INTRODUCTION: Type 1 diabetes is an autoimmune condition which through pathological immune system action mediates
β-cell destruction, reducing insulin production capacity1. A proposed replacement for insulin injections and pancreas transplants is the production of semi-artificial pancreas, which combines immunoisolative and oxygen permeable polymer hydrogels with mechanically resistant polymer scaffolds. Polyhydroxyalkanoates (PHAs) are becoming known in biomedical applications due to their tuneable properties, non-immunogenicity, and relative biocompatibility with multiple tissue types3. This work aims to generate a 3D printable semi-artificial scaffold for islets, using functionalized bioresorbable bacteria-derived polymers such as alginate and PHAs.
METHODS: The elastomeric medium chain length PHA (mcl-PHA), was produced via bacterial fermentation using a Pseudomonas sp. over a 24-hour period. After centrifugation and freeze drying, the cells were subjected to Soxhlet extraction to obtain pure polymer. The exact chemical structure of the polymer was confirmed using Gas Chromatography-Mass Spectrometry. A multi-material structure comprising BRIN-BD11 beta cell line-encapsulated in alginate, bioprinted into wells in a Fused Deposition Modelling (FDM) printed PHA scaffold. The biocompatibility and functionality of the prototype was measured using the insulin immunoassay, the resazurin viability assay and the LIVE/DEAD assay. VEGF containing microspheres were produced using oil-in-water emulsion method and interspersed throughout the polymer before printing. The revascularisation potential of the resulting constructs was measured using the Chorioallantoic Membrane (CAM) assay.
RESULTS: Initial findings showed that, over 7 days, the cells contained within the mcl-PHA/alginate multi-material scaffolds displayed significantly higher proliferation. compared to cells grown on alginate films, whilst displaying similar glucose-dependent insulin secretion (GSIS). Whilst survival was lower in bioprinted cells on day 1, it was not significantly different to the control by day 7. VEGF/PHA microsphere containing mcl-PHA constructs elucidated a significantly larger vascularisation response compared to the control, displaying significantly greater vascular density.DISCUSSION & CONCLUSIONS:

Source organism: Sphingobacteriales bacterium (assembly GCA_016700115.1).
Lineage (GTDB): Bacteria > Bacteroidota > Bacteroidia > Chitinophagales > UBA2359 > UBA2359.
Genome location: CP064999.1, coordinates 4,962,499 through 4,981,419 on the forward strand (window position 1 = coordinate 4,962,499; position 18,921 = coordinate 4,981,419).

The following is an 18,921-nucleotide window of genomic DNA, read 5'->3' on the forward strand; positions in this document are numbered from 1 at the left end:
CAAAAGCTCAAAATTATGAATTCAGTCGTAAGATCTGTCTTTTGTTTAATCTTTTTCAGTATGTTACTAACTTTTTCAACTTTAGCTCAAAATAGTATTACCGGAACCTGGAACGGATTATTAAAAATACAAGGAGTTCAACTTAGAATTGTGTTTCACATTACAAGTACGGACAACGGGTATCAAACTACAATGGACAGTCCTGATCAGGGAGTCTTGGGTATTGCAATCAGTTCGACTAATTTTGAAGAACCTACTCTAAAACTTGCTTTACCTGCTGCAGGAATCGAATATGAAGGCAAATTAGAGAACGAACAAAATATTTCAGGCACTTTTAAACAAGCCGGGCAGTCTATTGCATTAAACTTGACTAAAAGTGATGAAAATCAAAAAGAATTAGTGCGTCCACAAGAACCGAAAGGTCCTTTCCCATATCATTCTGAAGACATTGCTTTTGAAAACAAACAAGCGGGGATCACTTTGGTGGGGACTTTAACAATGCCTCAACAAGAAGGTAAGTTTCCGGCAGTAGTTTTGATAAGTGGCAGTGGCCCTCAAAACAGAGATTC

The cell behaviour analysis demonstrated that BRIN-BD11 cell lines can survive and produce insulin within the mcl-PHA and sodium alginate bioprinted multimaterial scaffolds in vitro, whilst the CAM assay demonstrated the ability of a functionalised construct to induce vascularisation ex ovo. Future work will focus on reducing cell death immediately post bio-printing to counteract the poor proliferative capacity of whole islets. In future, whole islets will be used both in vitro and in vivo, as well as encapsulating a variety beneficial factors within the microspheres for a multimodal benefit to any bioprinted cells.
ACKNOWLEDGEMENTS: We thank Prof. Victor Gault and Prof. Nigel Irwin from Ulster University for their advice and the gift of BRIN-BD11. We also thank the University of Sheffield and EPSRC for JH’s scholarship.
1. Atkinson et al., 2014. Type 1 diabetes. The Lancet, 383(9911), pp.69-82. 2. Nafea et al.,2011. Immunoisolating semi-permeable membranes for cell encapsulation: focus on hydrogels. Journal of controlled release, 154(2), pp.110-122. 3. Zhang et al., 2018. Polyhydroxyalkanoates (PHA) for therapeutic applications. Materials Science and Engineering: C, 86, pp.144-150.4. Nicolle e al., Shear mechanical properties of the porcine pancreas: Experiment and analytical modelling. Journal of the mechanical behaviour of biomedical materials, 26, pp.90-97.